21st Century Fox reported quarterly revenue that slightly beat expectations, while earnings remained in line with analyst projections, amid heightened scrutiny by regulators and some investors over sexual harassment scandals at its flagship network Fox News.
Here's how the company did compared with what Wall Street expected, according to Thomson Reuters estimates:
- Earnings per share of 49 cents vs 49 cents expected
- Revenue of $7 billion vs. $6.81 billion expected
In the year-ago quarter, 21st Century Fox posted earnings of 51 cents per share on $6.5 billion in revenue.
The company's shares were slightly up in after-hours trading.
21st Century Fox saw revenue from cable programming, which includes Fox News and FX, increase about 10 percent compared with the same period in the year prior. Revenue from the company's film business increased about 3 percent.
CNBC reported Monday that 21st Century Fox has held talks to sell most of its assets to Walt Disney Co. The two companies operate in several of the same industries. Disney is interested in Fox's movie studio, TV production and international assets such as Star and Sky, as well as entertainment networks such as FX and National Geographic.
The talks were held in the last few weeks, but the two companies are not actively negotiating at the moment. While they could sit down again to explore a possible deal, the deal remains far from certain.
"We have a longstanding policy of not commenting on corporate activity or transactions," Lachlan Murdoch, executive co-chairman of 21st Century Fox, said in a conference call.
By selling most of its assets to Disney, 21st Century Fox would narrow its business to a core group of properties around news and sports, in an effort to compete better in a market disrupted by digital content offered by Facebook, Google, Amazon and Netflix.
A deal would allow 21st Century Fox to focus on properties such as Fox News, at a time when the lucrative cable news division is under fire over sexual harassment and discrimination scandals. Fox News would not be included in a deal with Disney.
The scandals at Fox News have placed its parent company under growing scrutiny by regulators and some investors. The company's $15 billion bid to acquire European broadcaster Sky, for example, has been called into question as new revelations have emerged about how 21st Century Fox dealt with sexual harassment allegations at Fox News.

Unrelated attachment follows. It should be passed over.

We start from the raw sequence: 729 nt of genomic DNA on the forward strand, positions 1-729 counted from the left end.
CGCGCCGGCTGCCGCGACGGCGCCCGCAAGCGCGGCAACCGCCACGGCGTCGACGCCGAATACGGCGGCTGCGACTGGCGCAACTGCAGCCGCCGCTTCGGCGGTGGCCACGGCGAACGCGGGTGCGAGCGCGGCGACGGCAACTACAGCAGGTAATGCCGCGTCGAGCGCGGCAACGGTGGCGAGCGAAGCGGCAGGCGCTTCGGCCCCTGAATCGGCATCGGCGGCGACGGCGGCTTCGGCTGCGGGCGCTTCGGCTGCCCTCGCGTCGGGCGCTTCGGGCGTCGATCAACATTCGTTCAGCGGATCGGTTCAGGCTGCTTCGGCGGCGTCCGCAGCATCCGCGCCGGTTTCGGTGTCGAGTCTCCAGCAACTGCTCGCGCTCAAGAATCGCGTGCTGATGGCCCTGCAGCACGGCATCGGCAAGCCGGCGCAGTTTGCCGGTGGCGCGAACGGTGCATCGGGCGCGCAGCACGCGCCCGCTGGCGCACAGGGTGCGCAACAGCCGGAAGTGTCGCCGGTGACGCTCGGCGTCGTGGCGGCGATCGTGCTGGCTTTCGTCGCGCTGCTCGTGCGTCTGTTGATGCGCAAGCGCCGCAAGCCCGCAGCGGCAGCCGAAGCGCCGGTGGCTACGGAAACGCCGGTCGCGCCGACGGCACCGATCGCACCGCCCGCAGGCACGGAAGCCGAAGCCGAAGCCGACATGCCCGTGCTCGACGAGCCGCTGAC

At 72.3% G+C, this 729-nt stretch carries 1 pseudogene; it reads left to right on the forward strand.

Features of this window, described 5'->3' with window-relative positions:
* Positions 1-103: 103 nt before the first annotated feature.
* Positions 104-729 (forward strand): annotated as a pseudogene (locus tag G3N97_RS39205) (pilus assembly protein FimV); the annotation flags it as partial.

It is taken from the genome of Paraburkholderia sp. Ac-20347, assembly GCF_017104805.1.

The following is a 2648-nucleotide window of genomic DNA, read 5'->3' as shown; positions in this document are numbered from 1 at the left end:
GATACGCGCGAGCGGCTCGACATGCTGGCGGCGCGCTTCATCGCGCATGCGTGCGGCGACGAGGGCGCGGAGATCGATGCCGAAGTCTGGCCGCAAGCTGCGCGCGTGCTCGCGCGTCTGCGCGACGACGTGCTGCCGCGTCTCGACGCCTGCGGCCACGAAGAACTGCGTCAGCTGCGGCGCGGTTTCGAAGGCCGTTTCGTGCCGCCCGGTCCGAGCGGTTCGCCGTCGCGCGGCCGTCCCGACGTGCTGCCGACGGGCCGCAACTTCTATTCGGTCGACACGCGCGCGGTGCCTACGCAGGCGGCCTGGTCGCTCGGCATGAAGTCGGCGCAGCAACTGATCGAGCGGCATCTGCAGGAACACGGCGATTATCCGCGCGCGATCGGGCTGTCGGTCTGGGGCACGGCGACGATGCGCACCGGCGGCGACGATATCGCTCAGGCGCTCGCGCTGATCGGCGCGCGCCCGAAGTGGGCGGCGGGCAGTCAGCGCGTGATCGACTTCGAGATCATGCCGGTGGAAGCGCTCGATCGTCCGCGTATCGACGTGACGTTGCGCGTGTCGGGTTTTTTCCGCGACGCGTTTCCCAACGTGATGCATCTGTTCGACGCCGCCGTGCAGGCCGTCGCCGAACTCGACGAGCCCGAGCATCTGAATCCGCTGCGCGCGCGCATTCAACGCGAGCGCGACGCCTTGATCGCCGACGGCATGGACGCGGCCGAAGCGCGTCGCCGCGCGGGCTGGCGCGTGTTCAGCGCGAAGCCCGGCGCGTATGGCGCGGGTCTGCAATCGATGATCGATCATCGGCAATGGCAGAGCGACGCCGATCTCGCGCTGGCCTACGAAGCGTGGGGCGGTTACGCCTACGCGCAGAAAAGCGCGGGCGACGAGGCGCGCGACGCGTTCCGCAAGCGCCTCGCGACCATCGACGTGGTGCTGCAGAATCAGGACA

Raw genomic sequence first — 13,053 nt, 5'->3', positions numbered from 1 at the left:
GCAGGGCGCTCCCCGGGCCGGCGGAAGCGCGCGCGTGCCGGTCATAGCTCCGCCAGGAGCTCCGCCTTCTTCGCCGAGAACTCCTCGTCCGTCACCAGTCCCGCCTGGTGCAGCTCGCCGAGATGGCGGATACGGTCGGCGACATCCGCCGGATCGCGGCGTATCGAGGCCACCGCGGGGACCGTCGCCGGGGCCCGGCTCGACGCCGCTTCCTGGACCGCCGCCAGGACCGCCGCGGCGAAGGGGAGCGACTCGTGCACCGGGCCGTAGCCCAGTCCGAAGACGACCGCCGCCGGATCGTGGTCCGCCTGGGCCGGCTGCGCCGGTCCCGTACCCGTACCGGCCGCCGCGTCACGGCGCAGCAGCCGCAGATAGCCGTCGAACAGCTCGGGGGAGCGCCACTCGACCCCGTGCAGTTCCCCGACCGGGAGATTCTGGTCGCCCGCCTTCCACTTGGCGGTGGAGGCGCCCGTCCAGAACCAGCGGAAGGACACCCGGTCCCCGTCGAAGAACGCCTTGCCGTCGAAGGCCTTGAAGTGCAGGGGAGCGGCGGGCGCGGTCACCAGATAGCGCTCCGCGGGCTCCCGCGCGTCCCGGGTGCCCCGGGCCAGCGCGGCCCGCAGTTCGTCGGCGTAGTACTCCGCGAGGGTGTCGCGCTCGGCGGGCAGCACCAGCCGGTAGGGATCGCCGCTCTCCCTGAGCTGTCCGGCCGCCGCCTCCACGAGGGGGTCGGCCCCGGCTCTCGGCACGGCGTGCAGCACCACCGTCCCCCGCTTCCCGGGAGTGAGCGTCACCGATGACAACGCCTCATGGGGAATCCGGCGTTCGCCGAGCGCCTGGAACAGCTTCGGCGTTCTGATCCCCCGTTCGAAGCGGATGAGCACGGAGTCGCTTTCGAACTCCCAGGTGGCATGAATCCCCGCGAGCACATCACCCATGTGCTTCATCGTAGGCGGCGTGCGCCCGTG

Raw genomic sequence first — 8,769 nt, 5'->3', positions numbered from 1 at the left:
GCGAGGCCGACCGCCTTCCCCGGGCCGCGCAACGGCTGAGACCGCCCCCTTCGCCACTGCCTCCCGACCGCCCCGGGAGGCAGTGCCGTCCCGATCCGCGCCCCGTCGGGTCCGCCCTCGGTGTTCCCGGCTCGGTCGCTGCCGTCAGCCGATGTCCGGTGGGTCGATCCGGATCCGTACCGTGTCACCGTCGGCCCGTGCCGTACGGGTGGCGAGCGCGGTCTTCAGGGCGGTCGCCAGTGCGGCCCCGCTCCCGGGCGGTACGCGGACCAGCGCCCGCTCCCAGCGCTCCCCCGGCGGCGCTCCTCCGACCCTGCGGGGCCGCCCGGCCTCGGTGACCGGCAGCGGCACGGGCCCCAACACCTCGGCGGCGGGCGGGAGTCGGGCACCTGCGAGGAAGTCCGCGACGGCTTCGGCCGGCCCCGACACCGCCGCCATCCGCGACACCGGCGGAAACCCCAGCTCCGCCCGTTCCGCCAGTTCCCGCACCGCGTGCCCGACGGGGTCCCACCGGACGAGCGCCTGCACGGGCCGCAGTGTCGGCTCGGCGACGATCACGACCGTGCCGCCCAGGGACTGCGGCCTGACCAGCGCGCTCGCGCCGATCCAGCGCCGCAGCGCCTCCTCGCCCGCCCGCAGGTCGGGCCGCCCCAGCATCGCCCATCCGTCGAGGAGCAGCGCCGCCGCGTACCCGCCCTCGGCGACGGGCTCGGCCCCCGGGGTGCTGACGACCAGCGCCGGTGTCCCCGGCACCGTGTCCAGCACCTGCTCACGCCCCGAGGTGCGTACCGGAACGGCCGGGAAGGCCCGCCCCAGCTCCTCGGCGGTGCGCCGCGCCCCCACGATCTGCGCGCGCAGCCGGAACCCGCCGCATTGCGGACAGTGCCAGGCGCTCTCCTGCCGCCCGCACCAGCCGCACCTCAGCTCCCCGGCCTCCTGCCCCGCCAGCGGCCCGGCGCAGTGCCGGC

21st Century Fox, controlled by Rupert Murdoch and his sons, currently owns a 39 percent stake in Sky and is seeking to buy the rest of the network. Under the parameters of the possible deal discussed with Disney, however, 21st Century Fox would sell its stake in Sky.
Tom Watson, deputy leader of Britain's Labour Party, has urged the country's competition watchdog to block the Sky deal over the sexual harassment scandals at Fox News. The watchdog is already examining whether or not Fox adheres to broadcasting standards.
"We are confident we are going to get the deal done in the first half of next year," Lachlan Murdoch said during Wednesday's conference call.
According to The New York Times, 21st Century Fox renewed Fox News personality Bill O'Reilly's contract shortly after he reached a $32 million sexual harassment settlement with a network analyst. The company acknowledges it was aware of the woman's complaints, according to the Times.
21st Century Fox ousted O'Reilly in April after the Times first revealed he had reached settlements totaling $13 million with five women who accused him of sexual harassment.
O'Reilly's ouster came nearly a year after Fox News head Roger Ailes was forced to resign because of sexual harassment allegations. Ailes, who died in May, denied any wrongdoing. O'Reilly also denies the allegations against him.
Fox News reportedly faces a federal investigation over whether the network failed to inform shareholders about financial settlements of sexual harassment allegations against Ailes.
21st Century Fox said in August it has incurred $50 million in costs related to sexual harassment and discrimination settlements.